As our nation prepares to consider the nomination of a Supreme Court justice, I spent some time reviewing some of the views of one of the League’s founders, Justice Louis Brandeis. Brandeis, who served on the Supreme Court from 1916-39, was a champion of the average “citizen” and a critic of government corruption.
As one of the civic leaders who attended the first gathering that led to the creation of the National Municipal League, later renamed, Brandeis railed against those who did not participate in democracy, and particularly non-voters. In response to a question at a Boston forum in 1904 about a man named John who would not vote, Brandeis replied “It is men like this John, not the machine politicians, who are responsible for all of the bad government that we get and the only thing we have to do in order to get good government is to make the men and women of Boston feel the dishonor which they bring upon themselves and upon the city by neglecting their obvious duty to vote and vote intelligently.”
At the same time, Brandeis felt it important that the electorate be well-informed, saying “democracy means that the people shall govern, and they can govern only by taking the trouble to inform themselves as to the facts necessary for a correct decision, and then by recording that decision through a public vote.”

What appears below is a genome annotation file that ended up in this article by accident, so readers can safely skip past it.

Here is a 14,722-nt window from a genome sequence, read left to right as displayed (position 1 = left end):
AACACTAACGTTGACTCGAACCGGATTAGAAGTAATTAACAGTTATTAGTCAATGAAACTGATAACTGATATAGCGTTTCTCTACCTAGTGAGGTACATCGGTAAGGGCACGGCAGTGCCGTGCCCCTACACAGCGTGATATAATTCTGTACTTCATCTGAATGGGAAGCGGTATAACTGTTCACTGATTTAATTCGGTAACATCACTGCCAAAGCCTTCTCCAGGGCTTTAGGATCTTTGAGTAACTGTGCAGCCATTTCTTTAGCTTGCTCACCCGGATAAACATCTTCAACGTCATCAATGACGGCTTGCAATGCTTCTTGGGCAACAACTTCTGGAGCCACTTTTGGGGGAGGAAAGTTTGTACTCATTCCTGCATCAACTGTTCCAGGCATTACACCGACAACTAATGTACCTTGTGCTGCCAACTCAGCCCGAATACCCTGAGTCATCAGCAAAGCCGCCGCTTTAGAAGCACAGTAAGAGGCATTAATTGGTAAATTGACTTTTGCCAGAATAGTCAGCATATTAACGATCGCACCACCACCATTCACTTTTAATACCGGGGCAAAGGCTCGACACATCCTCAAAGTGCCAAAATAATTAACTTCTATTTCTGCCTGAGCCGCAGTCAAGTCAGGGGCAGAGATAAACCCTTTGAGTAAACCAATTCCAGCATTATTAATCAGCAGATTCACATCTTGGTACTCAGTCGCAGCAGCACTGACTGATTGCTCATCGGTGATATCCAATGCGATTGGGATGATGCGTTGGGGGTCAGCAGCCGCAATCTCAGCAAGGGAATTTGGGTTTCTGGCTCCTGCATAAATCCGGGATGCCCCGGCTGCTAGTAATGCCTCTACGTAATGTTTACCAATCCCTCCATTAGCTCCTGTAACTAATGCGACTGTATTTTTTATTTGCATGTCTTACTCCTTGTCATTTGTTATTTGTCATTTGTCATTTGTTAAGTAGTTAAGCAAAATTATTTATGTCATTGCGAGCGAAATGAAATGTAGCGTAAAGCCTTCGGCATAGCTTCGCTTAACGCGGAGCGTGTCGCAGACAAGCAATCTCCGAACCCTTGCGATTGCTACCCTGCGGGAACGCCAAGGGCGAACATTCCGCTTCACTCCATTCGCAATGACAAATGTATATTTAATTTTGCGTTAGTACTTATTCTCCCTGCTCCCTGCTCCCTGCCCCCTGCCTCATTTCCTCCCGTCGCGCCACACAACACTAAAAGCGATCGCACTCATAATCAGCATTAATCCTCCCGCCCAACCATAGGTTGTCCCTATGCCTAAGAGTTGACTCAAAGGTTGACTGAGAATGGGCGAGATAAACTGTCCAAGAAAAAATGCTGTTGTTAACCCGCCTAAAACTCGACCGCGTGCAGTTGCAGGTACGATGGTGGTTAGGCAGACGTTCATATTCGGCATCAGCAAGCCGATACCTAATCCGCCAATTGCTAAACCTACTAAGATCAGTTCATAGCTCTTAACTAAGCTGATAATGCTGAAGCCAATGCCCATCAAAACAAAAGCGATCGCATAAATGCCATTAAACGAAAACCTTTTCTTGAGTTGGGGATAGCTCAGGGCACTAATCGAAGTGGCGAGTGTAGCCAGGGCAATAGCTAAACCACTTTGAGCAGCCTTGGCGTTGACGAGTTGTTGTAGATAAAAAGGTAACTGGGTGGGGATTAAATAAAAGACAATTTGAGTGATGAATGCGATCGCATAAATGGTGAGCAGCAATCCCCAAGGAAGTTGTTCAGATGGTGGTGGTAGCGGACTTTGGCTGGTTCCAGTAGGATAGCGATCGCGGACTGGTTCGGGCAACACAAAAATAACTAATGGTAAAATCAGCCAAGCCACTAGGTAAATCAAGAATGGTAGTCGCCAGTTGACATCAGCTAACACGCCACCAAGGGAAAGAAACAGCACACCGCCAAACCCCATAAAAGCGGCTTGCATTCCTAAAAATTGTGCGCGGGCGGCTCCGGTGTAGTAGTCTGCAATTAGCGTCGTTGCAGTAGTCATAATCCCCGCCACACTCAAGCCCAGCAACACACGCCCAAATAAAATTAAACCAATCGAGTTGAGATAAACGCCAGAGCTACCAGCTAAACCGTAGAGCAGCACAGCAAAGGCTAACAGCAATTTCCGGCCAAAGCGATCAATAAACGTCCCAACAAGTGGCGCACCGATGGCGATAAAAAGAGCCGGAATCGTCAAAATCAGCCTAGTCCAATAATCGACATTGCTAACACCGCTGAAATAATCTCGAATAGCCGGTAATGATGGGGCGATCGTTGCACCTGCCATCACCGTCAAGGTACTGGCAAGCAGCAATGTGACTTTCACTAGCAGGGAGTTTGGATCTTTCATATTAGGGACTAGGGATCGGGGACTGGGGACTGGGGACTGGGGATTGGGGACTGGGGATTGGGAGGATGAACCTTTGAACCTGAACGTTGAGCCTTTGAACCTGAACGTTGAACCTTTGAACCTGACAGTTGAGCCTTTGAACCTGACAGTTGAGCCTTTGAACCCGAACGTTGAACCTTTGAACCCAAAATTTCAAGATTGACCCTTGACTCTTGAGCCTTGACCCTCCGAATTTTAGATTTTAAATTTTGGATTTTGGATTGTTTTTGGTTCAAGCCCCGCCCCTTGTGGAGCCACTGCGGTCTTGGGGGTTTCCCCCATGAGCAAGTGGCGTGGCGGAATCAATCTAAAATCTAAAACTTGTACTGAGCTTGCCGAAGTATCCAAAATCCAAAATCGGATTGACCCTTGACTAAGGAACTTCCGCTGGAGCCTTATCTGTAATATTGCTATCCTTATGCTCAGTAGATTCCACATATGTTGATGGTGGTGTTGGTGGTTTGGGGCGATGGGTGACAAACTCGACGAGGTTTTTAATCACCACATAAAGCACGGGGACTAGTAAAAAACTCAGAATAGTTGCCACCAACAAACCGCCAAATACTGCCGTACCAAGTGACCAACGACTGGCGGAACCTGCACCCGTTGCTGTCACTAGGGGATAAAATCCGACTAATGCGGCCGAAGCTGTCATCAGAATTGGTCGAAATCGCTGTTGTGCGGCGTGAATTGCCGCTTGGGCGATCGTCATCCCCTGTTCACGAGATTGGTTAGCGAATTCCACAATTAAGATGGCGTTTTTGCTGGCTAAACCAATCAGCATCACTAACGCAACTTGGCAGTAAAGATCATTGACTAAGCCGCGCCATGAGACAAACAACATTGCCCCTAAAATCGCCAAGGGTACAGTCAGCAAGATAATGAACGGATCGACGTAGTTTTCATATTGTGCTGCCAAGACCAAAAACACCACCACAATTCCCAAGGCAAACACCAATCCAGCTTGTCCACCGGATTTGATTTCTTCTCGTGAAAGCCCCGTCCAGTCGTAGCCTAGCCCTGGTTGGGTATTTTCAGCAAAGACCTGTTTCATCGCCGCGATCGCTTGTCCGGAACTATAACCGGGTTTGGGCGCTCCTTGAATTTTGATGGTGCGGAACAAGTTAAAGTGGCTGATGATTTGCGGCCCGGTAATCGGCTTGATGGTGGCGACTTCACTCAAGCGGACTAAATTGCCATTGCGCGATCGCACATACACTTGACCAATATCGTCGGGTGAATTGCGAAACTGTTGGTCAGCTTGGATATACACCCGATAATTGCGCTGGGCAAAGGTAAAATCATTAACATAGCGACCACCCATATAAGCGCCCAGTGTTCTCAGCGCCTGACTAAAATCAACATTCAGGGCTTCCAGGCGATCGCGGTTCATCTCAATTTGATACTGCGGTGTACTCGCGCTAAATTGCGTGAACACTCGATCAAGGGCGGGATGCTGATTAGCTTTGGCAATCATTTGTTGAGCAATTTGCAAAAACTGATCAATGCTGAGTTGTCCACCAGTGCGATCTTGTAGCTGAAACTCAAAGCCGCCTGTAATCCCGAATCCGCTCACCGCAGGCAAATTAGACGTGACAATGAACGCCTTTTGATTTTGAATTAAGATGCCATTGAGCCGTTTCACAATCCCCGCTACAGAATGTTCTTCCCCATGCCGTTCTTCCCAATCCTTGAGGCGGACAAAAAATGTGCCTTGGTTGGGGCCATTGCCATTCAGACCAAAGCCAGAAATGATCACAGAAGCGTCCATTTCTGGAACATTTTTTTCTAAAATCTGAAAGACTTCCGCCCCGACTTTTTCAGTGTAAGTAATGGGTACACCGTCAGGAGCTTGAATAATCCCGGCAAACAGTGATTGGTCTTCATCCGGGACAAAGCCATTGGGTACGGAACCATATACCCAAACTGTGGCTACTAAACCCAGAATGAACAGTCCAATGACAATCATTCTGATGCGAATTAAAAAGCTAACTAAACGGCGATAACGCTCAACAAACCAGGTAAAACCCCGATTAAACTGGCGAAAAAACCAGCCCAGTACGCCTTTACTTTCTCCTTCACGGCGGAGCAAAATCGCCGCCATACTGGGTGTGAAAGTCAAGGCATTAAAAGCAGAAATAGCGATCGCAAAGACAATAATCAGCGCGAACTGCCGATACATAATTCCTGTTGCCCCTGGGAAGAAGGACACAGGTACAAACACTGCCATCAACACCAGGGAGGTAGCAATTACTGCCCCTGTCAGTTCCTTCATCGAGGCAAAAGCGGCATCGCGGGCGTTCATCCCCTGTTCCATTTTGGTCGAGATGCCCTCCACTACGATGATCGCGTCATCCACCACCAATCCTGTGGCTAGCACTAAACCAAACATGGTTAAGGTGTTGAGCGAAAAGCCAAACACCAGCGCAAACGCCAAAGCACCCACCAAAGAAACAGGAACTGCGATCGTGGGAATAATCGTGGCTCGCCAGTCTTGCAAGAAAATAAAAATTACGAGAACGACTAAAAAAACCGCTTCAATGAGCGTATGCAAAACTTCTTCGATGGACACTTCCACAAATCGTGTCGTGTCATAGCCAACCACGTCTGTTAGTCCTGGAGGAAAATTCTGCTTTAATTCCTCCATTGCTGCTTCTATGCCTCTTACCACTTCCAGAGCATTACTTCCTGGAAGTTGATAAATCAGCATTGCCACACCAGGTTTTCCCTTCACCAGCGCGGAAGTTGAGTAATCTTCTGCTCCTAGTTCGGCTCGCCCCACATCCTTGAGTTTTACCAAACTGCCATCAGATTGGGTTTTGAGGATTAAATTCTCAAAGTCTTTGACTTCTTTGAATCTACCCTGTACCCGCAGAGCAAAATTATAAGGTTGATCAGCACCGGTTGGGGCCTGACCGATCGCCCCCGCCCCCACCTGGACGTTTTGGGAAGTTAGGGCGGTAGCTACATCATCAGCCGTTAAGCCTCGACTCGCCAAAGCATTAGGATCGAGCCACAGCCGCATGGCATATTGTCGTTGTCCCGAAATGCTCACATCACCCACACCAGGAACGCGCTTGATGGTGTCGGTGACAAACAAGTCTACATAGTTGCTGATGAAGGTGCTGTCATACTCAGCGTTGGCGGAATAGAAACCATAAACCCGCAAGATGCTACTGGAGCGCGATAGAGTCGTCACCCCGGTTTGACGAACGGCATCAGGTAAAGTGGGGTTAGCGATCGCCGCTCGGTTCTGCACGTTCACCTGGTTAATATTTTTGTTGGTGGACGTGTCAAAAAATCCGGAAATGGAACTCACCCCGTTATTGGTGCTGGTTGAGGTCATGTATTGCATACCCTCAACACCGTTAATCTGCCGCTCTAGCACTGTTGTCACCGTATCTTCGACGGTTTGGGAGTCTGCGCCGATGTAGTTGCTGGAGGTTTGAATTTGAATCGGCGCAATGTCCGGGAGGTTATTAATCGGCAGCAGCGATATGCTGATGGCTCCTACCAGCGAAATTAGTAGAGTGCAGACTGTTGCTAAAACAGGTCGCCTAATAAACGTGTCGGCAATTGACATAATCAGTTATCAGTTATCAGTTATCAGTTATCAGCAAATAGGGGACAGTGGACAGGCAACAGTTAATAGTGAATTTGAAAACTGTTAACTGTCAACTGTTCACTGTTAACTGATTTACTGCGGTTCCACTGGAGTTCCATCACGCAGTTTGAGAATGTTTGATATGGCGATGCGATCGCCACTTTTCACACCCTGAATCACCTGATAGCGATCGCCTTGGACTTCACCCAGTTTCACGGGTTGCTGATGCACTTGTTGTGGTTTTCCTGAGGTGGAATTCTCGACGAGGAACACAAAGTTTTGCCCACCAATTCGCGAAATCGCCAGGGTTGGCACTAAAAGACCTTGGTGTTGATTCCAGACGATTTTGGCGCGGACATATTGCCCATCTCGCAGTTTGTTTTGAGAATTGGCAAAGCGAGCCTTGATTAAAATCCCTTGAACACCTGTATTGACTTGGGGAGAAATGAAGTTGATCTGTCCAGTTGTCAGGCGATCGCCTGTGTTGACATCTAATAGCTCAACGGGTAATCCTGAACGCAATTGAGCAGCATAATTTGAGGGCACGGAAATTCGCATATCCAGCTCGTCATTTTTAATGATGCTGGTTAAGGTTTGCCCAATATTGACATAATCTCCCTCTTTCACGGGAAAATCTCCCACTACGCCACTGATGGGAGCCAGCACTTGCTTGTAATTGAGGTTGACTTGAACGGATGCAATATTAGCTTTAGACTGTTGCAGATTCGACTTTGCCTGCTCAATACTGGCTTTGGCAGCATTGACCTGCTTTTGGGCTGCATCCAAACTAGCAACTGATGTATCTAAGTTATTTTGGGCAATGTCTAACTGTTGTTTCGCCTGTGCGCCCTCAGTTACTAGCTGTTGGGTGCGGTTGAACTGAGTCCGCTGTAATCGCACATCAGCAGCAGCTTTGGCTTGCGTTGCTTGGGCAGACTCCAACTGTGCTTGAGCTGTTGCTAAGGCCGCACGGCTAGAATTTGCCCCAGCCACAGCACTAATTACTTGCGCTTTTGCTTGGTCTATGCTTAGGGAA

Brandeis also was a champion of a more equitable distribution of wealth and often spoke out against the corporate elite, much like one of our other founders, Theodore Roosevelt. At one point, prior to serving as a Supreme Court justice, Brandeis said “we can have democracy in this country or we can have great wealth concentrated in the hands of the few, but we can’t have both.”
Finally, at least for a man of his time, he was a supporter of equality, insofar as it applied to the population he considered equal, which was surely not everyone. Nonetheless, he made the connection between equality and progress, saying that not only is equality important but that it helps nations thrive: “Democracy rests upon two pillars: one, the principle that all men are equally entitled to life, liberty and the pursuit of happiness; and the other, the conviction that such equal opportunity will most advance civilization.”
While Justice Brandeis spoke about the value of equality, he has been criticized more recently for not recognizing the need for racial equality and integration, even at a time during which some of his colleagues did so. Perhaps now, 120 years later, he would accept an amendment to his statements on equality, ensuring that EVERYONE is included.